The Zoning Ordinance sets forth the purpose (Article 2) and administration (Article 4) of the ordinance; the composition, appointments, and jurisdiction of the Plan Commission, Plat Committee, and BZA (Article 3); and the guidelines for meeting minutes (Article 5), findings of fact and rulings (Article 6), and violations and appeals (Article 7). Id. at 438–54. Additionally, the Zoning Ordinance sets forth guidelines pertaining to zoning districts (Article 9), general regulations (Article 11), performance standards (Article 12), development plans (Article 14), and development criteria for a WECS project (Article 15). Id. at 458–90.
 Article 9 describes the zoning districts and the specific “permitted uses” allowed in each. Id. at 461–63. The zoning districts include, “A–R,” Agriculture–Residential; “A–1,” Agriculture–Intensive; “1–1,” Industrial; “1–2,” Industrial; “B–1,” Central Business District; “C–1,” Conservation; and “R–1,” Residential. Id. at 458. Large WECS projects6 are permitted uses in four zoning districts, including A–1. Id. at 463. Apex proposed to build a WECS project on land in Wells County zoned as A–1. Other permitted uses in A–1 districts include: concentrated animal feeding operation control, airports, grain elevators, manure lagoons, mineral excavation, communication towers, and commercial bulk fuel storage. Id. at 461–63.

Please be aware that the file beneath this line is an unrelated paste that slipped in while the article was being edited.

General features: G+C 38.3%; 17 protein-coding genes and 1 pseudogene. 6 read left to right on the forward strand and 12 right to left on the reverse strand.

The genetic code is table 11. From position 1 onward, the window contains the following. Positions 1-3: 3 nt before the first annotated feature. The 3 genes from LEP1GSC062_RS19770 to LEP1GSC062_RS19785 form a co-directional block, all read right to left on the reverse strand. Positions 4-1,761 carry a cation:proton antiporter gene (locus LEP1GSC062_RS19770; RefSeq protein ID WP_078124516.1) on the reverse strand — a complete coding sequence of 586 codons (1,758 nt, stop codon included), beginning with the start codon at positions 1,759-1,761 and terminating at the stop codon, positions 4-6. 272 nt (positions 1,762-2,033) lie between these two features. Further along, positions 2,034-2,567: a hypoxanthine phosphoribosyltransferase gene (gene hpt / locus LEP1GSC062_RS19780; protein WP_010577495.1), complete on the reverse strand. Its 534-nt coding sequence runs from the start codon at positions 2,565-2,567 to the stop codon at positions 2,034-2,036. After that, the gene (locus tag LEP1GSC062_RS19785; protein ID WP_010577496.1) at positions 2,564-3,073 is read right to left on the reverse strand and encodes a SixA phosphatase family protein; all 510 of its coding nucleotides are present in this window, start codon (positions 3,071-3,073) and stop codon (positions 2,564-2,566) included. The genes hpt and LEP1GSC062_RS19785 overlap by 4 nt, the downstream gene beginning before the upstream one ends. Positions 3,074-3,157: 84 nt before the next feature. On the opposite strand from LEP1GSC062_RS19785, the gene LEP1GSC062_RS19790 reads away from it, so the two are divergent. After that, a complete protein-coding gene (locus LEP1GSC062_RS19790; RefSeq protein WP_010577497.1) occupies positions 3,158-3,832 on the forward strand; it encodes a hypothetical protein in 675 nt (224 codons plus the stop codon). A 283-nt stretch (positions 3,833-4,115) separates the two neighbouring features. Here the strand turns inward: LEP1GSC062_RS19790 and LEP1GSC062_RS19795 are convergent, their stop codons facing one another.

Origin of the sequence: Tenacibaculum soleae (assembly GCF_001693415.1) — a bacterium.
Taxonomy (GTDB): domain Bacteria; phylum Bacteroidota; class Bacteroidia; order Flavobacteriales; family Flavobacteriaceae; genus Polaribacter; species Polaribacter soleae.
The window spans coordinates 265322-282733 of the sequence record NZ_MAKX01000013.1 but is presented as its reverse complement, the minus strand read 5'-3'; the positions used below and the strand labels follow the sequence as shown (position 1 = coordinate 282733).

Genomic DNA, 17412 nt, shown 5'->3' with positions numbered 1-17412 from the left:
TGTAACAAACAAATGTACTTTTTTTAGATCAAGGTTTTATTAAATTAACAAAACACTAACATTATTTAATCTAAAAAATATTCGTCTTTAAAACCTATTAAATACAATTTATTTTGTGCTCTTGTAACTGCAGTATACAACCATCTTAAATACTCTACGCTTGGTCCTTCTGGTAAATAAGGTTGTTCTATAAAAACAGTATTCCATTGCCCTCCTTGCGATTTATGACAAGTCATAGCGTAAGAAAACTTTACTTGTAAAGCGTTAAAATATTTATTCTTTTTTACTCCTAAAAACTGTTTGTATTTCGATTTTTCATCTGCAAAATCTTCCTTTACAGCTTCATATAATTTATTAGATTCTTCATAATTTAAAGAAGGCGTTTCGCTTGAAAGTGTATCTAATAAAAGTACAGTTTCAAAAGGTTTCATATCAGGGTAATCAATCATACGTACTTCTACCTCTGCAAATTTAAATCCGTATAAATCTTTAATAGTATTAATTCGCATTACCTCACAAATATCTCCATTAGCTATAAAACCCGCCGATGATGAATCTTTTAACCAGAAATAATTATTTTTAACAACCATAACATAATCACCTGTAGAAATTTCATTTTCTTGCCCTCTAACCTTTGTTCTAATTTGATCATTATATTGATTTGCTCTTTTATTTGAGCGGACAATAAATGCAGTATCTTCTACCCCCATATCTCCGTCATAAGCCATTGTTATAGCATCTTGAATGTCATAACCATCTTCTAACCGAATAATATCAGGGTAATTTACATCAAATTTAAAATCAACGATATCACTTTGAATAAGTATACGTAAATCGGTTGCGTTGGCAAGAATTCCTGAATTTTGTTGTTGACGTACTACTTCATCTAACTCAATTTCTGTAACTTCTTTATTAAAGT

Article 14 of the Zoning Ordinance addresses development plans in general, including the purpose, jurisdiction, procedure, and requirements of an acceptable plan. Under section 14–05, a Development Plan may be approved only if it meets or complies with certain requirements, including:
(1) The proposed Development Plan must be compatible with surrounding land uses.
(2) The proposed Development Plan shall be sited, oriented, and landscaped to produce a harmonious relationship of building and grounds to adjacent buildings and properties.
(3) Land uses between structures located upon the subject parcel, scale, building materials, and building style of the proposed development shall be sufficient to allow for total visual impression and environment that is consistent with the environment of the neighborhood.
Appellants’ App. at 1406.
 Article 15 of the Zoning Ordinance, which specifically applies to “Wind Energy Conversion Systems (WECS) and Communication Towers,” likewise sets forth its purpose, jurisdiction, procedures, requirements, and states as its purpose, to “facilitate the development and growth of WECS Projects and Communication Towers while preserving public health, welfare, and safety for all real estate owners and occupants.” Id. at 481. A party may not construct or operate a WECS project in Wells County without having fully complied with the provisions of Article 15 and any additional requirements incorporated into that article by reference. Id.
 Section 15–03(5), regarding review and approval, incorporates Article 14 and provides:
Except as expressly provided otherwise in this Article, review and approval of an application for Development Plan Approval for a WECS Project ․ shall be conducted in the manner provided in, and in accordance with the requirements of, Article 14 with respect to Development Plans generally.